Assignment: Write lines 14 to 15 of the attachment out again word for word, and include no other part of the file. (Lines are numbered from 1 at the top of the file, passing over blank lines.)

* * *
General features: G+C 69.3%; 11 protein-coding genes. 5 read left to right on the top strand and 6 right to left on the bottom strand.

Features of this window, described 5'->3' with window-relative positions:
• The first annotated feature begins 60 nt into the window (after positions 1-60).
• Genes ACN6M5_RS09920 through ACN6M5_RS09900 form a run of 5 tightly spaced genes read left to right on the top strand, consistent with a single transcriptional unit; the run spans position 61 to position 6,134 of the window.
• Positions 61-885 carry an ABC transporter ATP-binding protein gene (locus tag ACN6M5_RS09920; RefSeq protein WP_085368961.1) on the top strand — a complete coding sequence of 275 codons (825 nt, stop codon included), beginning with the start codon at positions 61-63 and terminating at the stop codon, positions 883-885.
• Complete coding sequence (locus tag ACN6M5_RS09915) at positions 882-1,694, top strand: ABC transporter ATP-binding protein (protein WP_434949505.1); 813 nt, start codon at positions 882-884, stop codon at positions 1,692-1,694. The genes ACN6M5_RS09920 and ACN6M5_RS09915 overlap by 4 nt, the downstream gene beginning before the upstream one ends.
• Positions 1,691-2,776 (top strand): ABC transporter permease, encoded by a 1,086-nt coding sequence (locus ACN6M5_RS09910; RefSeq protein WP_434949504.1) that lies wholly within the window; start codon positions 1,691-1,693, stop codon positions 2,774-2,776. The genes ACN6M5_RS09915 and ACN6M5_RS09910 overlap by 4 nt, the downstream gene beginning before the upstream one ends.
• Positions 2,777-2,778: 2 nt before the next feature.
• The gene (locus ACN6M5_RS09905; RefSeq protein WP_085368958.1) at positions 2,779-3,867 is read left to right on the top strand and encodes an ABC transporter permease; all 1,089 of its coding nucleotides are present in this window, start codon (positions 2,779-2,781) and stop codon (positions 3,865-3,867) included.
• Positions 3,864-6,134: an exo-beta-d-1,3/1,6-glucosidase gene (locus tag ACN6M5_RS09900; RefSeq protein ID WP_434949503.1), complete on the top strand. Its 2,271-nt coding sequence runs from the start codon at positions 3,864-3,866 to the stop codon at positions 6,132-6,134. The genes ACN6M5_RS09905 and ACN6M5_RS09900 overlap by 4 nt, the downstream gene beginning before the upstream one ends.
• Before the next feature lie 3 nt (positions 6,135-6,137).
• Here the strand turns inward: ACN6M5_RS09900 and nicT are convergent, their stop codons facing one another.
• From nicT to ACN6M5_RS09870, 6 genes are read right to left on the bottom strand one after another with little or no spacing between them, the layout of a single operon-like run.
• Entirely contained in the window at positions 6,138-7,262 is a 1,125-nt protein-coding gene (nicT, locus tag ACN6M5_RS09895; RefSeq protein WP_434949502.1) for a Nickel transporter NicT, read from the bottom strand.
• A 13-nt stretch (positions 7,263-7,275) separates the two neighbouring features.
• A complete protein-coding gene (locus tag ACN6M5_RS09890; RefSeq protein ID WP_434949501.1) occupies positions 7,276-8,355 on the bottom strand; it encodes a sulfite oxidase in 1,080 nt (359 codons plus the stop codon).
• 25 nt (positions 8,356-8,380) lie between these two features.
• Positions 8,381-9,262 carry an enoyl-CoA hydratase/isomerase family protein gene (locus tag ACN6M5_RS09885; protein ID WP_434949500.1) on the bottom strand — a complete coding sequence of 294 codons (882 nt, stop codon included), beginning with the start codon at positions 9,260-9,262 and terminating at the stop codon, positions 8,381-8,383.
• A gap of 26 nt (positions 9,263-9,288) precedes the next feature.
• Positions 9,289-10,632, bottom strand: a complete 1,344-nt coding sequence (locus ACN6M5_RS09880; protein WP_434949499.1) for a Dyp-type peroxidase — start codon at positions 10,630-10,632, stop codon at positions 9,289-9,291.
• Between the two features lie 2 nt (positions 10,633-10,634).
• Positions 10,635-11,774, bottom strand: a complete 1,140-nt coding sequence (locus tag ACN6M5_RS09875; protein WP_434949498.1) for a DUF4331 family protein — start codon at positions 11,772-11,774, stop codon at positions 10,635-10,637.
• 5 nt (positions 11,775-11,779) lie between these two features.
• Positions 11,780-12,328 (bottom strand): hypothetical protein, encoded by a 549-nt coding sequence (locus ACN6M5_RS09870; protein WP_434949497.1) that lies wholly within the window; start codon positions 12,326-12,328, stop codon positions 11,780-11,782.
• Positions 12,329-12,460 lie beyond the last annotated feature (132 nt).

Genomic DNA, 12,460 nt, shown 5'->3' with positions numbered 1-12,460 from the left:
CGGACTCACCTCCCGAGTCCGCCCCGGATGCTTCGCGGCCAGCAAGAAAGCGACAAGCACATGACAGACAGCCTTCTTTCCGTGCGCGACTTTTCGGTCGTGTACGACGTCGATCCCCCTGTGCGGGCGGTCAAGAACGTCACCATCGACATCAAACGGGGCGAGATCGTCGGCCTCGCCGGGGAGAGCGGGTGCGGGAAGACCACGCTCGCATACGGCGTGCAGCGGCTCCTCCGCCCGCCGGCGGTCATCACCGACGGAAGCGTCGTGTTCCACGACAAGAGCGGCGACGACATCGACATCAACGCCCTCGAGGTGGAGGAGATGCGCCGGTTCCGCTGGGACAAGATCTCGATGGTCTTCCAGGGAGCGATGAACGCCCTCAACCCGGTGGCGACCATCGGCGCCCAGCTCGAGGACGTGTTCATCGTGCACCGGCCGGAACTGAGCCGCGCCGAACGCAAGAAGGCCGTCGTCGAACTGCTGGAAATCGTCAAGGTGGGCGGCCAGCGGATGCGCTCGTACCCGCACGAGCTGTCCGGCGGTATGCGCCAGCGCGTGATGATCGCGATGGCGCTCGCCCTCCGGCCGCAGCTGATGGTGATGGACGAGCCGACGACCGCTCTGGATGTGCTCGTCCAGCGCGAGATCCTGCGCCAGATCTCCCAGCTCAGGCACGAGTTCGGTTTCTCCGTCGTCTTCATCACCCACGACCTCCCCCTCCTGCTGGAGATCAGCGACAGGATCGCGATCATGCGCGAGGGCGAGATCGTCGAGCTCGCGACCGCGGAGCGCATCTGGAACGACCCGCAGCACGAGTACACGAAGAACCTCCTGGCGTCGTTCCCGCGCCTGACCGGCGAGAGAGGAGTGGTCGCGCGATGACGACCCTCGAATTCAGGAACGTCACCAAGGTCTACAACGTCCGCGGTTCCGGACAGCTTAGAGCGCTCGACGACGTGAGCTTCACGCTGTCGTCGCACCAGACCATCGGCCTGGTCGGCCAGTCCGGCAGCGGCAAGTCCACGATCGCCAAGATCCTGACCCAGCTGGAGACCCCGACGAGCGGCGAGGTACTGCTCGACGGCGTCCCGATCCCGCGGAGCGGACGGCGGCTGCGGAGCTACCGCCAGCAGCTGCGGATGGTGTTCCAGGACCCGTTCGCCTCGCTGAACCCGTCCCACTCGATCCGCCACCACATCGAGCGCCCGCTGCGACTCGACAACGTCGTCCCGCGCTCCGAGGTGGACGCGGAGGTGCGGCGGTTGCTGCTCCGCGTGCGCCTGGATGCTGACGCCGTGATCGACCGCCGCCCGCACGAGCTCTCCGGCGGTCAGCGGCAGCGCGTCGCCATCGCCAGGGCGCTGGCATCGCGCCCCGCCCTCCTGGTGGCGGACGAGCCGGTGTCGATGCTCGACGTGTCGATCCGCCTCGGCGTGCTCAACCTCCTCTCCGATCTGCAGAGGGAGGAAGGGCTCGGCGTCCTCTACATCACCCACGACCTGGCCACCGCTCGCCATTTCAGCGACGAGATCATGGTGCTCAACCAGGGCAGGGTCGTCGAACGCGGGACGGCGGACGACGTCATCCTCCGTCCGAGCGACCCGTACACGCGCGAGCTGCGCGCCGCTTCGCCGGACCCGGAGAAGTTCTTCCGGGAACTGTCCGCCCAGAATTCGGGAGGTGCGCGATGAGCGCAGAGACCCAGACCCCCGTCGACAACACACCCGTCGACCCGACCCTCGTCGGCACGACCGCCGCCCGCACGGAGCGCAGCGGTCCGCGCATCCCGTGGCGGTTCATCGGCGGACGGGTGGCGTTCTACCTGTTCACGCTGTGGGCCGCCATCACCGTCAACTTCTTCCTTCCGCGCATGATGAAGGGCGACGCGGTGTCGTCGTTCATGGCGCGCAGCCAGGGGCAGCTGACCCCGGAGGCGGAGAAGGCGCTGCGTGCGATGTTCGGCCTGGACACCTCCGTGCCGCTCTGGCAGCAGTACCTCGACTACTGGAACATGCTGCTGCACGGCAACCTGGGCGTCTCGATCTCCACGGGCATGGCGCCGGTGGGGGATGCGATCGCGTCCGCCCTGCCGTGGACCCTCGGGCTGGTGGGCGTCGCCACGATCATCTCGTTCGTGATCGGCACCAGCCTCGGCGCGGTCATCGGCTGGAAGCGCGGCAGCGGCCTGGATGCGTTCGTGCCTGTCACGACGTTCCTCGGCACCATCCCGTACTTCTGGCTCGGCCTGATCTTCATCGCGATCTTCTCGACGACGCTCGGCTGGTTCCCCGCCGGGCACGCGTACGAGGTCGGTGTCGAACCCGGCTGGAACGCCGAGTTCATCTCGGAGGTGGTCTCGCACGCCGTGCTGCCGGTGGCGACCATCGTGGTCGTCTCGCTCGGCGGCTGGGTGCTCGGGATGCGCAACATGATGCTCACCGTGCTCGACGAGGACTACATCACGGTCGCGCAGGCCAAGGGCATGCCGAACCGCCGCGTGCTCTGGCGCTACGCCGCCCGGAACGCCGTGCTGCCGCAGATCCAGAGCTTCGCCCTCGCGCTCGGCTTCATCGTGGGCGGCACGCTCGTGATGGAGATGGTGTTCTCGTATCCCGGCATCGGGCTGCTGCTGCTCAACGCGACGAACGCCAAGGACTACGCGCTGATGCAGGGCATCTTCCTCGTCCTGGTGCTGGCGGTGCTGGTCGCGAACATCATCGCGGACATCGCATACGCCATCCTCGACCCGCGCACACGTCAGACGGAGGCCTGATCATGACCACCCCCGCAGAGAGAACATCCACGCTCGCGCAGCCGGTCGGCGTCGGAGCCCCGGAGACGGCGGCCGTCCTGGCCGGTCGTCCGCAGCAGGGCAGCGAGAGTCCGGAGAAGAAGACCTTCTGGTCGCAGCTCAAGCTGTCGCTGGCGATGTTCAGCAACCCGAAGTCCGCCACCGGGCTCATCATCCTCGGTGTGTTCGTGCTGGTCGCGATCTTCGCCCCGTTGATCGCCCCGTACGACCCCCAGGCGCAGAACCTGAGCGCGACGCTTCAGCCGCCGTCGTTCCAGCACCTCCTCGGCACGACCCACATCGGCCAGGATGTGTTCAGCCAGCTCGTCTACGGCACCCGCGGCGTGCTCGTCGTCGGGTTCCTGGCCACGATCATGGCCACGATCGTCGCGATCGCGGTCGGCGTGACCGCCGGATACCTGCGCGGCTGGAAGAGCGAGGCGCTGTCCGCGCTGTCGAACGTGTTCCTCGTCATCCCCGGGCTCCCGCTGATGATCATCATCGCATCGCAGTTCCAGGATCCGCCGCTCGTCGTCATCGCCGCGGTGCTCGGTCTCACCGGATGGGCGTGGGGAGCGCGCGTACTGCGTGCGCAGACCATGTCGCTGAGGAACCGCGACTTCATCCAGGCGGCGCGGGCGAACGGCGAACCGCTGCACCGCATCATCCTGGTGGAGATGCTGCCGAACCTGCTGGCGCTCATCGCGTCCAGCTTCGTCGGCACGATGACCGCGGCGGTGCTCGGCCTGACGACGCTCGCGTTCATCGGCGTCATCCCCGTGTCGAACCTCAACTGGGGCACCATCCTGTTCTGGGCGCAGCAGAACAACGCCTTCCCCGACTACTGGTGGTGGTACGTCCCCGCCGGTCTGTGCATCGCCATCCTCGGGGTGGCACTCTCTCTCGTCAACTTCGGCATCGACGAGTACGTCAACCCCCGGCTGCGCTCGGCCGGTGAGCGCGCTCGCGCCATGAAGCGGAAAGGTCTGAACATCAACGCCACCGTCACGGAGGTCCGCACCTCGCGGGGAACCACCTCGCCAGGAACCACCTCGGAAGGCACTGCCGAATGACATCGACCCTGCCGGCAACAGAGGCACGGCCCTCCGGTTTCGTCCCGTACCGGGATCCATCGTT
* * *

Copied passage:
• Entirely contained in the window at positions 6,138-7,262 is a 1,125-nt protein-coding gene (nicT, locus tag ACN6M5_RS09895; RefSeq protein WP_434949502.1) for a Nickel transporter NicT, read from the bottom strand.
• A 13-nt stretch (positions 7,263-7,275) separates the two neighbouring features.